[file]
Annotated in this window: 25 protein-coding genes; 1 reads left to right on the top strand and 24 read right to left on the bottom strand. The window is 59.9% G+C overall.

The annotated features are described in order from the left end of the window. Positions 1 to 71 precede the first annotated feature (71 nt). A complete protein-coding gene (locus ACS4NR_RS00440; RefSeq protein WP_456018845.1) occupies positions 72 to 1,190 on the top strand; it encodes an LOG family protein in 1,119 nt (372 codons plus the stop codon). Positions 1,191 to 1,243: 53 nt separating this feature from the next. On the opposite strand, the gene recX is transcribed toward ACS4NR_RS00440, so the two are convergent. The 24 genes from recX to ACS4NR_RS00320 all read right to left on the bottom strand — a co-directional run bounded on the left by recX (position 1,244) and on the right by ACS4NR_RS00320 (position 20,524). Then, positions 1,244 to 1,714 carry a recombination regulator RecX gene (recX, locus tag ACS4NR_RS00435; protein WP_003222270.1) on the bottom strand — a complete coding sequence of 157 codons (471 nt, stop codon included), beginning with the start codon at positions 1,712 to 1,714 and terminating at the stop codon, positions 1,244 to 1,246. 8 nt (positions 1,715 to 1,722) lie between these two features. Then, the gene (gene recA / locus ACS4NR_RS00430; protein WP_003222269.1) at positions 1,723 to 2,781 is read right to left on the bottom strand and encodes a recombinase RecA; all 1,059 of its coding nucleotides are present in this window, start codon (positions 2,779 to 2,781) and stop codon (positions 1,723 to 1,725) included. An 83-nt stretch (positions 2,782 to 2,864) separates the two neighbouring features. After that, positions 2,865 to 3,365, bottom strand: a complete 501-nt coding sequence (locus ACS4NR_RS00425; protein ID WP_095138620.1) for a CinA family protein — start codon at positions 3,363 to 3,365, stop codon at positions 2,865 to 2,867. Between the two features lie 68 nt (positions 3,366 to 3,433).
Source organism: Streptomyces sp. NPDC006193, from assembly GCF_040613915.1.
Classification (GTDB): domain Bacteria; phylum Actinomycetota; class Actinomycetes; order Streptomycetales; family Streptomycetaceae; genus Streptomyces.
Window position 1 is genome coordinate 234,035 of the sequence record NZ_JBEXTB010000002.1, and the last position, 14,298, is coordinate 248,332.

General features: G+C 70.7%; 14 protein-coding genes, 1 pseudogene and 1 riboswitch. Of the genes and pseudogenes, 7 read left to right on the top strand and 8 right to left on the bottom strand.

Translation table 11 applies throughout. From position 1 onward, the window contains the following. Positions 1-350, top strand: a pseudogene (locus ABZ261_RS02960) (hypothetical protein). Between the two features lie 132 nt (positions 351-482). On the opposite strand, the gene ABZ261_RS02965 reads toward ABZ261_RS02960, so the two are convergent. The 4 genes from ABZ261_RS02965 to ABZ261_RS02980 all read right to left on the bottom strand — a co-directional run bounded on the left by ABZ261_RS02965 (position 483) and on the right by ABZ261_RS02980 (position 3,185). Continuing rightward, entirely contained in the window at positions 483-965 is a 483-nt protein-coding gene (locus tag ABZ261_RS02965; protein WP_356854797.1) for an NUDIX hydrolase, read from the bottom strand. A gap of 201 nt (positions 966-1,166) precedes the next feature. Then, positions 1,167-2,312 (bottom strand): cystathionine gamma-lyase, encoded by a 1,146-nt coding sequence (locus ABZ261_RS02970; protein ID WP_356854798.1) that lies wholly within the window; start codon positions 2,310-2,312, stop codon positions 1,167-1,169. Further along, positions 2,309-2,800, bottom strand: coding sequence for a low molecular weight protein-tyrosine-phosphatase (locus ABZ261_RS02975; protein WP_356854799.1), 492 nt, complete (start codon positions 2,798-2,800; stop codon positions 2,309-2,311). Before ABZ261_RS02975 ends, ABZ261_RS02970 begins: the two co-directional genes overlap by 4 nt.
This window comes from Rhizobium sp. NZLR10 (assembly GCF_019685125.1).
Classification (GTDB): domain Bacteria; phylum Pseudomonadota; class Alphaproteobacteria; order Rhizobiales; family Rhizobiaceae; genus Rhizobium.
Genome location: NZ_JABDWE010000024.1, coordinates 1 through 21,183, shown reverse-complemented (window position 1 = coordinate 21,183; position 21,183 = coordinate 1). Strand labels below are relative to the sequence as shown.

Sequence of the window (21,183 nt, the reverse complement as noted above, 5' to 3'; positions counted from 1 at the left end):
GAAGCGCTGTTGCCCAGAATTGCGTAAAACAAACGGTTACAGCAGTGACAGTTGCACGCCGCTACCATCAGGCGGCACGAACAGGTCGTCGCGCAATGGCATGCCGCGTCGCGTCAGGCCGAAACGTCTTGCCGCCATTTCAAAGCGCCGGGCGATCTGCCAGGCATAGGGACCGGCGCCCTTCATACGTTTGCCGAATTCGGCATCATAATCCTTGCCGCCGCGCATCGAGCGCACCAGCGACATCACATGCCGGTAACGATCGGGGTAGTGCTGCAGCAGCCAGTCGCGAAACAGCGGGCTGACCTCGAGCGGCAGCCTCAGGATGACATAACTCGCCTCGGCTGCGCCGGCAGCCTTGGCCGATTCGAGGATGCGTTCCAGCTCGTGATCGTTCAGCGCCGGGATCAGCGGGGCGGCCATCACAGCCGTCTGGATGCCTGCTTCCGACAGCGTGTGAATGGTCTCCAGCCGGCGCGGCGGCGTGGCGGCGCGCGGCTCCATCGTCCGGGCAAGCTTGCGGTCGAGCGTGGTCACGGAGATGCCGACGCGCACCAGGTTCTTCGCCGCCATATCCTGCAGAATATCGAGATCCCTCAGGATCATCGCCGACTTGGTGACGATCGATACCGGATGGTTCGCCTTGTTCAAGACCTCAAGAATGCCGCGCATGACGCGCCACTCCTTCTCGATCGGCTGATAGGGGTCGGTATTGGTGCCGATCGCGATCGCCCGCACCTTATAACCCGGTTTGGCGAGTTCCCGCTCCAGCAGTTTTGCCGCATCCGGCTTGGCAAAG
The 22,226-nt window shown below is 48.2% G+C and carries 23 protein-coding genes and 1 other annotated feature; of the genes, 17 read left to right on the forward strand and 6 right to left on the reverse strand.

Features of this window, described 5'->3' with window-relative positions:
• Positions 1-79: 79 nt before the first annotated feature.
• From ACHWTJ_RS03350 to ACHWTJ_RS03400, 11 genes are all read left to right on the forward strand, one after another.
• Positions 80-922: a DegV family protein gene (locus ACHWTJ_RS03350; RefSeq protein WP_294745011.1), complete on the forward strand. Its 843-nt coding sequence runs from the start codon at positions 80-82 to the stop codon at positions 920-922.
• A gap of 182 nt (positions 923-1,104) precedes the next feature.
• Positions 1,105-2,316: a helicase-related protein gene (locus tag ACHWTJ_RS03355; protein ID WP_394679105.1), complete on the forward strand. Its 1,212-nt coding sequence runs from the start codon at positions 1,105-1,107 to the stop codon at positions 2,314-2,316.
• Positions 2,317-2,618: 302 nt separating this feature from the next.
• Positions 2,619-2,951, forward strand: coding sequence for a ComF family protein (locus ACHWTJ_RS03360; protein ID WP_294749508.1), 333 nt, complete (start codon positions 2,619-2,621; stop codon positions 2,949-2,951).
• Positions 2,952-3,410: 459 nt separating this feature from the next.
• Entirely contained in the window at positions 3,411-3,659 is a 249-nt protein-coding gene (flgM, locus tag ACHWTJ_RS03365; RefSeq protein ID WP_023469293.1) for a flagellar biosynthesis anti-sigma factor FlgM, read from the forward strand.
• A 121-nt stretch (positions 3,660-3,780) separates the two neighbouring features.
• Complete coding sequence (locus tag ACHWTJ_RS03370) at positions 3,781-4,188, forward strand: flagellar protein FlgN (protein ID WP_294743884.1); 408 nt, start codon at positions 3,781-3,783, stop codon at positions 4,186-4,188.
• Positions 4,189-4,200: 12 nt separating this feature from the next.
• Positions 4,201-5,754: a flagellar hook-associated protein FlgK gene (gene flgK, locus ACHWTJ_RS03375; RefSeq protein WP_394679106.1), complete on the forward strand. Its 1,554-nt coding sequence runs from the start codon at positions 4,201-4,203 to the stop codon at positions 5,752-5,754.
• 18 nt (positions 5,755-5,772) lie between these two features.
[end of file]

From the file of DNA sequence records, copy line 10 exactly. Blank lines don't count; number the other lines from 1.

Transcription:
Genome location: NZ_JABDWE010000024.1, coordinates 1 through 21,183, shown reverse-complemented (window position 1 = coordinate 21,183; position 21,183 = coordinate 1). Strand labels below are relative to the sequence as shown.